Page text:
Clarify or discussion? That's a big question in the world of bid protests
In the world of government contracting and bid protests, one person’s clarification is another person’s discussion.
That seemingly arcane distinction was the crux of a bid protest that New Directions Technologies lost as it battled for a $165.1 million contract that ultimately went to All Points Logistics LLC.
The NASA contract supports IT functions at the Marshall Space Flight Center.
When New Directions lost the contract, it focused on a couple primary complaints in its protest.
First, it claimed that NASA opened new discussions with All Points when it asked about its pricing, but New Directions wasn’t given the same opportunity when its proposal ran over the page limit.
GAO and NASA claimed that the so-called discussion with All Points was a clarification because the agency was only verifying information and correcting some minor clerical errors dealing with its pricing. It was not asking for any revisions.
Because NASA asked All Points about its pricing, New Directions felt the agency should have let it rework its proposal so it would fit into the page limit. It submitted 283 pages when the limit was 276. As a result, the agency didn’t evaluate the excess pages, which had a negative impact on New Directions’ score.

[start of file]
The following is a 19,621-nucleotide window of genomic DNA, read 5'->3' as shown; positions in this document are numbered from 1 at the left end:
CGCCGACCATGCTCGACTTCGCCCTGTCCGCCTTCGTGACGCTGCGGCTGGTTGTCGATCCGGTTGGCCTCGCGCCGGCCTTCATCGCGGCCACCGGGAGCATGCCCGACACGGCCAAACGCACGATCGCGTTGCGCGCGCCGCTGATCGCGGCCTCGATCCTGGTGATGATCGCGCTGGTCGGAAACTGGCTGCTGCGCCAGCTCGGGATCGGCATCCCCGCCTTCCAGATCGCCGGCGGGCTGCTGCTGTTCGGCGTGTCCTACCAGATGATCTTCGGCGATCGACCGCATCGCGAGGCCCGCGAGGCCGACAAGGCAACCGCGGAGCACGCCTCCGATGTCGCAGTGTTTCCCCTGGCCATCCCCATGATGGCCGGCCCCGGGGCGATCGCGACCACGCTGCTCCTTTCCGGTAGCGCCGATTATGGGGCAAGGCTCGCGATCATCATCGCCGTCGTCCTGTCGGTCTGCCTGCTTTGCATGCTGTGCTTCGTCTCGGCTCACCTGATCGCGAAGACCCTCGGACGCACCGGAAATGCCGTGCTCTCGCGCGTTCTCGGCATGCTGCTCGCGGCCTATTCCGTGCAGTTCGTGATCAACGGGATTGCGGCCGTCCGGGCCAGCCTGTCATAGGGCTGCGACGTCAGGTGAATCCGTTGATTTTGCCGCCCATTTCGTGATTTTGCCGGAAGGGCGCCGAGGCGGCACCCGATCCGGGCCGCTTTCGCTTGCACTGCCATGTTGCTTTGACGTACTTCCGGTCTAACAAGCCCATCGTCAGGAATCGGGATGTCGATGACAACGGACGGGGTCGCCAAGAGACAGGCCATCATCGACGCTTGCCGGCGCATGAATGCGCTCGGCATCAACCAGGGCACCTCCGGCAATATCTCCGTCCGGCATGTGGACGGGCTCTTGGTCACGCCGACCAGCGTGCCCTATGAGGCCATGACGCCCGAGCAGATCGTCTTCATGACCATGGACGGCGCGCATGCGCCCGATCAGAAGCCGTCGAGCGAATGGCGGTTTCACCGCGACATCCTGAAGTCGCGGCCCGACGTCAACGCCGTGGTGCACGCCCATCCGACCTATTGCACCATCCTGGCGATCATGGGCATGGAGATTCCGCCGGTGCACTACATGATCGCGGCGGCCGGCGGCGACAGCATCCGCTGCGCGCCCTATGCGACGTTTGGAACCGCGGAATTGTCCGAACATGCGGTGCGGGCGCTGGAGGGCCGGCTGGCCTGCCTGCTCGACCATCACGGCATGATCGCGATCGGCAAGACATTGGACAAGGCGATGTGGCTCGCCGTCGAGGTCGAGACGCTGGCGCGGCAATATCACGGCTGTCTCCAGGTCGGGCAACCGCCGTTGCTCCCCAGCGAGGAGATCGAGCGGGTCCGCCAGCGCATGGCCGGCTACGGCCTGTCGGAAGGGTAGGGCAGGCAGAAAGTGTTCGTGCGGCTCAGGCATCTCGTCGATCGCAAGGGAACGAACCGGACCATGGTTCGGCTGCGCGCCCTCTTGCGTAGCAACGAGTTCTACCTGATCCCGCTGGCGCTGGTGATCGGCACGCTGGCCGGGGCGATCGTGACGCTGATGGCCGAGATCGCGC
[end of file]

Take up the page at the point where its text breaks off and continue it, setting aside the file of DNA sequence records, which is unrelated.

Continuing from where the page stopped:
GAO ruled that allowing New Directions to rework its proposal so it didn’t go over the page limit was much more significant than getting a clarification from All Points on some clerical errors.
Second, New Directions argued that the SSA introduced her own weighting scheme when she gave more weight to All Point’s technical solution as part of a best-value tradeoff. The SSA felt that All Points security approach was a discriminator even though both companies received the same technical scores.
GAO didn’t buy that. “When equally-weighted evaluation criteria are considered, the fact that one is chosen as more valuable does not mean that the relative weight of the criteria have been changed or abandoned; it simply means that one has become the discriminator between competing proposals,” GAO wrote.
I can’t help but wonder if New Directions would have stood a better chance in this competition if it had met the page limit and not exceeded it. That would have been one major flaw off the table, and it seems to me that it should have been an easy flaw to avoid.
Another round of review by the company could have trimmed seven pages out of 283. For whatever reason, the page limit didn’t register with the company, and now it has paid the price.
Posted by Nick Wakeman on Sep 19, 2016 at 9:26 AM